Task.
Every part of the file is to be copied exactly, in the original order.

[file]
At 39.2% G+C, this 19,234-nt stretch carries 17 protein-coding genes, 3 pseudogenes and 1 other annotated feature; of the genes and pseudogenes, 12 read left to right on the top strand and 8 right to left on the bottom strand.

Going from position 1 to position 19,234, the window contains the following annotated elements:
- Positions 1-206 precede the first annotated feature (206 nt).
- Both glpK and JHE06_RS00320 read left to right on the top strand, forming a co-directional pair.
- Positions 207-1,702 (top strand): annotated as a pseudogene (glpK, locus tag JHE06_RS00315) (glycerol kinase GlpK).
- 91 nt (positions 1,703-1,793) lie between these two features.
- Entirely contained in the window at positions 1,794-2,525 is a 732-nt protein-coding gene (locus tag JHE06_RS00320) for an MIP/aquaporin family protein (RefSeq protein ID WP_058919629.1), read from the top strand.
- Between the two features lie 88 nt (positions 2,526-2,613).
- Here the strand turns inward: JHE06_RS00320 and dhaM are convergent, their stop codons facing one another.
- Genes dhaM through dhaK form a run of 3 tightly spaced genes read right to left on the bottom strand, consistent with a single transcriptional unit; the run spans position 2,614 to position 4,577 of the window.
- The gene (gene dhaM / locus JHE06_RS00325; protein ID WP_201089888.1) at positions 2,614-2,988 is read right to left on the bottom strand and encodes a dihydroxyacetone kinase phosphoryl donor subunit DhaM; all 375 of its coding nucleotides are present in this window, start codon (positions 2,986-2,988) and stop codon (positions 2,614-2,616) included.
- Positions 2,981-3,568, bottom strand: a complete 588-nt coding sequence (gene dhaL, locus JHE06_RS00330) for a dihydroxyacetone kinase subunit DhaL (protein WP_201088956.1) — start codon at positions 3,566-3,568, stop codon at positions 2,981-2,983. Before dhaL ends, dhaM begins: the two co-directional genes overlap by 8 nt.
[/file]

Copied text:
At 39.2% G+C, this 19,234-nt stretch carries 17 protein-coding genes, 3 pseudogenes and 1 other annotated feature; of the genes and pseudogenes, 12 read left to right on the top strand and 8 right to left on the bottom strand.

Going from position 1 to position 19,234, the window contains the following annotated elements:
- Positions 1-206 precede the first annotated feature (206 nt).
- Both glpK and JHE06_RS00320 read left to right on the top strand, forming a co-directional pair.
- Positions 207-1,702 (top strand): annotated as a pseudogene (glpK, locus tag JHE06_RS00315) (glycerol kinase GlpK).
- 91 nt (positions 1,703-1,793) lie between these two features.
- Entirely contained in the window at positions 1,794-2,525 is a 732-nt protein-coding gene (locus tag JHE06_RS00320) for an MIP/aquaporin family protein (RefSeq protein ID WP_058919629.1), read from the top strand.
- Between the two features lie 88 nt (positions 2,526-2,613).
- Here the strand turns inward: JHE06_RS00320 and dhaM are convergent, their stop codons facing one another.
- Genes dhaM through dhaK form a run of 3 tightly spaced genes read right to left on the bottom strand, consistent with a single transcriptional unit; the run spans position 2,614 to position 4,577 of the window.
- The gene (gene dhaM / locus JHE06_RS00325; protein ID WP_201089888.1) at positions 2,614-2,988 is read right to left on the bottom strand and encodes a dihydroxyacetone kinase phosphoryl donor subunit DhaM; all 375 of its coding nucleotides are present in this window, start codon (positions 2,986-2,988) and stop codon (positions 2,614-2,616) included.
- Positions 2,981-3,568, bottom strand: a complete 588-nt coding sequence (gene dhaL, locus JHE06_RS00330) for a dihydroxyacetone kinase subunit DhaL (protein WP_201088956.1) — start codon at positions 3,566-3,568, stop codon at positions 2,981-2,983. Before dhaL ends, dhaM begins: the two co-directional genes overlap by 8 nt.